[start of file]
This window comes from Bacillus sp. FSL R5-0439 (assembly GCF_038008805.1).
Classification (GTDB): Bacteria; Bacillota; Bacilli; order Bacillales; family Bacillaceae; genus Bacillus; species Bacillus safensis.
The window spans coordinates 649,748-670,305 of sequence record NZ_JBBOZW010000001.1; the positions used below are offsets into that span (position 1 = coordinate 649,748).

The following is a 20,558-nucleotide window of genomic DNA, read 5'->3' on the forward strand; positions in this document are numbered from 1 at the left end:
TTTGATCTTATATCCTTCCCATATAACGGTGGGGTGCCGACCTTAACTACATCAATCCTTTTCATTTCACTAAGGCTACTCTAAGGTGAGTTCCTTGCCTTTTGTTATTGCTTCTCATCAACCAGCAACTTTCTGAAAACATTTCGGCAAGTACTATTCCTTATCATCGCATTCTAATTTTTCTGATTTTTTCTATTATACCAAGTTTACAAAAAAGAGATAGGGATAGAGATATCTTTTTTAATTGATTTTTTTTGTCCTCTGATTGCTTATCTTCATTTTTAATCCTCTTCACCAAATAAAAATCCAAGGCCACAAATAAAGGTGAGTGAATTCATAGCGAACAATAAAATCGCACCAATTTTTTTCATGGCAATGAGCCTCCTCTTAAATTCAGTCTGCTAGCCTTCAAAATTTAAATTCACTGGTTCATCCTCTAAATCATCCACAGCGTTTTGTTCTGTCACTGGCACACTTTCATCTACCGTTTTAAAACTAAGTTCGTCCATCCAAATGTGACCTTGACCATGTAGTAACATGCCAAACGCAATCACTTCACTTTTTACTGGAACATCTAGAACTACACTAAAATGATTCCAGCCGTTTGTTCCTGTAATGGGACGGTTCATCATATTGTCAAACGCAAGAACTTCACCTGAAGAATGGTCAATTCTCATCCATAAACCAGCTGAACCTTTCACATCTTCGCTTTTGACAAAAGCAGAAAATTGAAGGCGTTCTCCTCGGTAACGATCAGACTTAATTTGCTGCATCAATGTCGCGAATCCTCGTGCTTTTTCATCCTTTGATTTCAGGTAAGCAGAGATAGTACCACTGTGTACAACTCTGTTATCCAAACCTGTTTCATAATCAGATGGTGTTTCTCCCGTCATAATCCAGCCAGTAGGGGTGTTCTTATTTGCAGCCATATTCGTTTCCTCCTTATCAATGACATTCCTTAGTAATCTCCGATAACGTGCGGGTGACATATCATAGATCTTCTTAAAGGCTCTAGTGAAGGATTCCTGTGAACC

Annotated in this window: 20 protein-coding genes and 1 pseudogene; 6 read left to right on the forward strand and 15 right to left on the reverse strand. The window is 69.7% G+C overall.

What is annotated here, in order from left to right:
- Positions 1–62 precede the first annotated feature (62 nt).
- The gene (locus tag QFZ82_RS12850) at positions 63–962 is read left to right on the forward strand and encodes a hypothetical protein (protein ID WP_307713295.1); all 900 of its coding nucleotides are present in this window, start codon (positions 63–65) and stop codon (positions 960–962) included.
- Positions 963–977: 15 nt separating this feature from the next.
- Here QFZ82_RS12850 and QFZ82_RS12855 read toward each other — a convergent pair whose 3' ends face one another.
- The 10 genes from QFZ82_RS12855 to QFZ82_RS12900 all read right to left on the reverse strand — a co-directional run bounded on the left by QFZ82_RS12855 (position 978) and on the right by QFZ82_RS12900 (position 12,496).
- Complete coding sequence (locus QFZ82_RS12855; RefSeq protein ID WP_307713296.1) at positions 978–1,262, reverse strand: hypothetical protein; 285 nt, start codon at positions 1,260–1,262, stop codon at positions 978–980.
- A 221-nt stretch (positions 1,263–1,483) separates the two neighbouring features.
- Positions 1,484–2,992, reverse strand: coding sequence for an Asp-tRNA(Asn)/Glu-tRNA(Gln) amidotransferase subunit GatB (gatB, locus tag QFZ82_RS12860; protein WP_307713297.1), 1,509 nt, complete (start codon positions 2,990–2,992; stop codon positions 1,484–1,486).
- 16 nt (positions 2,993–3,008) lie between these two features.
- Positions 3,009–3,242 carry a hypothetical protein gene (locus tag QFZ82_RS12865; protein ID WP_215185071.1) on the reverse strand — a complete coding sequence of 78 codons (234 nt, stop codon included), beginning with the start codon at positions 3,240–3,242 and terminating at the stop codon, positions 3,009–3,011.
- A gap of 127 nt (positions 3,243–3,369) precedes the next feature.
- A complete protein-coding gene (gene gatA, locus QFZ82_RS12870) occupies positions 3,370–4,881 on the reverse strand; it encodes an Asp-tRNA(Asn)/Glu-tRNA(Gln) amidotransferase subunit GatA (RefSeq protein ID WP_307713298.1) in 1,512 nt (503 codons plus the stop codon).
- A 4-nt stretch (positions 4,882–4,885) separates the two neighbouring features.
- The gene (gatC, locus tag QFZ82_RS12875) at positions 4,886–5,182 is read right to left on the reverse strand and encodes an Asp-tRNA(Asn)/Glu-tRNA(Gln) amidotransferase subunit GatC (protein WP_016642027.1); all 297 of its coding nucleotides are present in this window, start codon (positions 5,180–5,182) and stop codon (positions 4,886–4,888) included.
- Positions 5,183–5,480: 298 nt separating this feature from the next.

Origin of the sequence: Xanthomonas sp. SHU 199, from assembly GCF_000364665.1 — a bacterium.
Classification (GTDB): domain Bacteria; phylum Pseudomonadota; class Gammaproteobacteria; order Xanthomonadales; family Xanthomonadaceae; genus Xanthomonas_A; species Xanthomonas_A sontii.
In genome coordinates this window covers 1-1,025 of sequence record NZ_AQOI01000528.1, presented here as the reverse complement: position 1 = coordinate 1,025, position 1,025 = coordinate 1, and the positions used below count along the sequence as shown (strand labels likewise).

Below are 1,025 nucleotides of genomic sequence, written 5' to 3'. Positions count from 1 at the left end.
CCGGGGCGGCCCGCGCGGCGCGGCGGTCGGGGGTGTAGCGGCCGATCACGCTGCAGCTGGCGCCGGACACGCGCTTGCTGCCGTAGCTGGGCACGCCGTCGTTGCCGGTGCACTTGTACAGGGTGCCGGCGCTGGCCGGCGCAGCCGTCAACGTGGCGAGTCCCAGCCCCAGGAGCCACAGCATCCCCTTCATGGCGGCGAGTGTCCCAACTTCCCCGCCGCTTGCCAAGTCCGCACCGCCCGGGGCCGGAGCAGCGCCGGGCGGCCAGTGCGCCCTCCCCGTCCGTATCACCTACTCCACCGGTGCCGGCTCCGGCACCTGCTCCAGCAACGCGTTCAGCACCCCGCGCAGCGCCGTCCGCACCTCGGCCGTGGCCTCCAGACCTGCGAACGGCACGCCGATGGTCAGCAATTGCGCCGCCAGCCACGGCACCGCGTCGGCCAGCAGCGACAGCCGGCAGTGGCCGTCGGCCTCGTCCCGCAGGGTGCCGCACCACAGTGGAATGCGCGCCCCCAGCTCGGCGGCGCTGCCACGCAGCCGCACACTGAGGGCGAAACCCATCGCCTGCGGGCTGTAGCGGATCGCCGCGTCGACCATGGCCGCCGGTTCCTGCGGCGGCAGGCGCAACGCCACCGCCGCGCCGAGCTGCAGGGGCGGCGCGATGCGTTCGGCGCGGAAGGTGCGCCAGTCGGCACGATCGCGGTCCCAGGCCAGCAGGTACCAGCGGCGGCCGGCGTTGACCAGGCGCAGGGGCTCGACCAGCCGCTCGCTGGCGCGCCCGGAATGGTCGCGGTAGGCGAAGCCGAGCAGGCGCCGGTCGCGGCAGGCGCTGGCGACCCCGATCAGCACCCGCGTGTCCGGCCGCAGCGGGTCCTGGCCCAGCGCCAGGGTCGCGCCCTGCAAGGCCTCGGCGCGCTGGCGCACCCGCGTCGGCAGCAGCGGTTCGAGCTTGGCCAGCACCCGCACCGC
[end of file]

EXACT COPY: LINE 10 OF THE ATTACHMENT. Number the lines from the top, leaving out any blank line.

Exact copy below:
- Positions 963–977: 15 nt separating this feature from the next.